I’ve just started reading “Reimagining Spiritual Formation – a Week in the Life of an Experimental Church” by Doug Pagitt. I wont be able to say much about it until next week when I hope to have completed it (at least the first time round).
What I already like about it is that it uses personal story in it a lot, it grounds itself in the journals of people who are a part of the community. I like the aspect of story in our spiritual formation.
I always have discussions with people about using story in church and worship as a powerful experience. This kind of conversation regularly centres itself around “what is a good children’s address?” the address is usually the time where the minister or preacher or untrained adult gets up and tries to pull of a magic trick or ruin a Dr Seuss book or tell the children how much Jesus loved them.
Anyhow, Ive always been the fan of stories, in my “children’s address” i usually will write a story or in the absence of an imagination I’ll find me a story and read it. I wont tell a story that hasn’t touched me, and I won’t ruin it by saying at the end “you know this means that Jesus loves you.”
One thing that I find amusing in the Gospels is how the writers choose to take each parable of Jesus and try to give it a meaning. “Jesus meant…” “Jesus said this so…” etc etc etc. If i were the story teller and heard someone trying to give my story a meaning I’d probably want to thwap them over the head.
There’s something about a story that interacts with the imagination, sparks a conversation, allows my dreams to enter into the story. Something that’s exciting, dangerous, beautiful and touching all at the same time and the process of giving a story a meaning rips the gut out of that beauty so that I am pulled out of that imagination, out of that beauty… everything becomes safe and controlled again.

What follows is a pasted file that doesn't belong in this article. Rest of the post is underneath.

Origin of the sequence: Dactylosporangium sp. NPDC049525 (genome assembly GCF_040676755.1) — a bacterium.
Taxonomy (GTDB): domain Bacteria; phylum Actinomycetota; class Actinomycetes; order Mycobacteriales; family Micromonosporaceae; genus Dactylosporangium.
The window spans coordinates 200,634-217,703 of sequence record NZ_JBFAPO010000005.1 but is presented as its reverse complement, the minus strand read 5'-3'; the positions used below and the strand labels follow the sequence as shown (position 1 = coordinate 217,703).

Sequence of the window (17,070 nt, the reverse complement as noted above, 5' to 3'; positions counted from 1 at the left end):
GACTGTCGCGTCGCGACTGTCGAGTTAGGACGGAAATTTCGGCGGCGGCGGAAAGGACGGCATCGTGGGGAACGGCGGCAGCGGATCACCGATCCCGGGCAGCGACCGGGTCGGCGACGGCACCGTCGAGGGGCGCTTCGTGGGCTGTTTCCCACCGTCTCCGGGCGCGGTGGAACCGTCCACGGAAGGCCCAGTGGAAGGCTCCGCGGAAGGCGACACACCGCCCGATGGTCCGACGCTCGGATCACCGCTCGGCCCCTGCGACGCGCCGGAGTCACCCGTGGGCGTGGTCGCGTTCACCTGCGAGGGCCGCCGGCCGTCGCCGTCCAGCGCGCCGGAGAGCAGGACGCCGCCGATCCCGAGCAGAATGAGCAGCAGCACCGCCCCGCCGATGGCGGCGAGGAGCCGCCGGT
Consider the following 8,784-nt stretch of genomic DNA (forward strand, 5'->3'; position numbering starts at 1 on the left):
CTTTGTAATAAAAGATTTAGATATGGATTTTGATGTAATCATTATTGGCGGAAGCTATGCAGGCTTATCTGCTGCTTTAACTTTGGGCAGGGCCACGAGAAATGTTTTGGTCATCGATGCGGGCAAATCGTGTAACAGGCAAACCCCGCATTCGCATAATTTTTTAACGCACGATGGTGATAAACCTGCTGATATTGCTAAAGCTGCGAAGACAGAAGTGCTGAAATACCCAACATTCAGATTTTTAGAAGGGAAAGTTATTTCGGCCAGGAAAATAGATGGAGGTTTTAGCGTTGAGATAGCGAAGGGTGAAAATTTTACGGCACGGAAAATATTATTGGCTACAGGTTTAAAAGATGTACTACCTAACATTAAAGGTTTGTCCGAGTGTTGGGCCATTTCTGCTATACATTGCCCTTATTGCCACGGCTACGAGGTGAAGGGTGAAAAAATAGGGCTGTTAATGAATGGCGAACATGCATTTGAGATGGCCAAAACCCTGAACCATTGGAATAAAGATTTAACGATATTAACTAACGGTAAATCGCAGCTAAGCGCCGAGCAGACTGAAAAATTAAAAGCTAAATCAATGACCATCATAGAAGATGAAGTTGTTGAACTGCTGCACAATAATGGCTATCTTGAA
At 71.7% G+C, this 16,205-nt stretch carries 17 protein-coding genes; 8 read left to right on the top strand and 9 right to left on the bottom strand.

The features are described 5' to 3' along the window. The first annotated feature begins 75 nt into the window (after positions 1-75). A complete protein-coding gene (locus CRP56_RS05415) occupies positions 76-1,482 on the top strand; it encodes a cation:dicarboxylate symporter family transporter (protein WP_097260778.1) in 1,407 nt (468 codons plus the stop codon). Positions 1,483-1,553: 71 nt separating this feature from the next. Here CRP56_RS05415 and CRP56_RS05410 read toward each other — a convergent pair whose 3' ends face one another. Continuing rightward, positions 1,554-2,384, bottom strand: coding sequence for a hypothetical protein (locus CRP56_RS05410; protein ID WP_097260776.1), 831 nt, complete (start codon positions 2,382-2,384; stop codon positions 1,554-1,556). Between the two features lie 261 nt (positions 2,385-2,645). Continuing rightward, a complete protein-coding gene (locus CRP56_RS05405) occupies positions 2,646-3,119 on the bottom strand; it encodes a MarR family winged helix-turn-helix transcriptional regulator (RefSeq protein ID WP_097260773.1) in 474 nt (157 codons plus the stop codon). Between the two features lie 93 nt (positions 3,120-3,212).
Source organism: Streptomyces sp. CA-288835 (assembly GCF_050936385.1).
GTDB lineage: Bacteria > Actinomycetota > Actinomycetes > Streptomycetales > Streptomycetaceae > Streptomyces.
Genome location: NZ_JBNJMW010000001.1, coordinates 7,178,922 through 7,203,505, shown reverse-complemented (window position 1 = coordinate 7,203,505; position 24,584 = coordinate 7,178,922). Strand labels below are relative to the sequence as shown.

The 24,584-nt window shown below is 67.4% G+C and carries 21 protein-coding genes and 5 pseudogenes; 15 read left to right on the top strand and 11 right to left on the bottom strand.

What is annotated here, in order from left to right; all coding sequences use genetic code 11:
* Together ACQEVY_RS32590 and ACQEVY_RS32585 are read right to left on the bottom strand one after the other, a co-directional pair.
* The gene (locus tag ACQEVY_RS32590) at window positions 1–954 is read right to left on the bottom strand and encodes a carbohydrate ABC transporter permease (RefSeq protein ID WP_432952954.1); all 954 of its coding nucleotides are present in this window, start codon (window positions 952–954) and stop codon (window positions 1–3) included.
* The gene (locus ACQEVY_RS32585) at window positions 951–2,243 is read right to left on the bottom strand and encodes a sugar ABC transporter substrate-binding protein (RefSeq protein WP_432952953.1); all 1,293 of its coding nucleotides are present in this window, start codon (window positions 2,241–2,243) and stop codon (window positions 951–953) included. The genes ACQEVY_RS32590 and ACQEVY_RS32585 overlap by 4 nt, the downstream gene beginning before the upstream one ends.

And by adding that gut wrenching part to the children’s address we destroy the children’s ability to enter into the story and be engulfed by it, to be transformed by it.
And that’s what I like about blogging, its also why when i was younger I enjoyed the Adrian Plass Diary series and Dr Seuss, I just like being engulfed by someone elses story, to enter a world, to be nudged and challenged, touched and excited all at the same time.
And that’s what Ive been trying to do ever since I finished my BTh, Ive been trying to exit the world of exegesis and re-enter the world where the story meets me in the most unlikely places. Perhaps we do our ministers/pastors a dis-service by teaching them how to tear apart the bible and explain it all, perhaps that’s why a lot of them seem to burn out.
The story no longer excites them anymore.
They’ve been told that all it means is that God Loves You and that’s all that matters.
And that’s why I’d sooner read someone’s journal than pick up a book, I don’t want to learn that way anymore, I want to enter into a relationship, be engulfed by a story, be surrounded by that imagination again. It’s not escaping, its something else, something bigger than that because the stories become a part of me.
Ive been told that stories are for children, we have to face the facts, grow up, live in the REAL world…
What if the Real World is a Dr Seuss book?
The moral of this story kiddies is that Jesus loves you so very very much….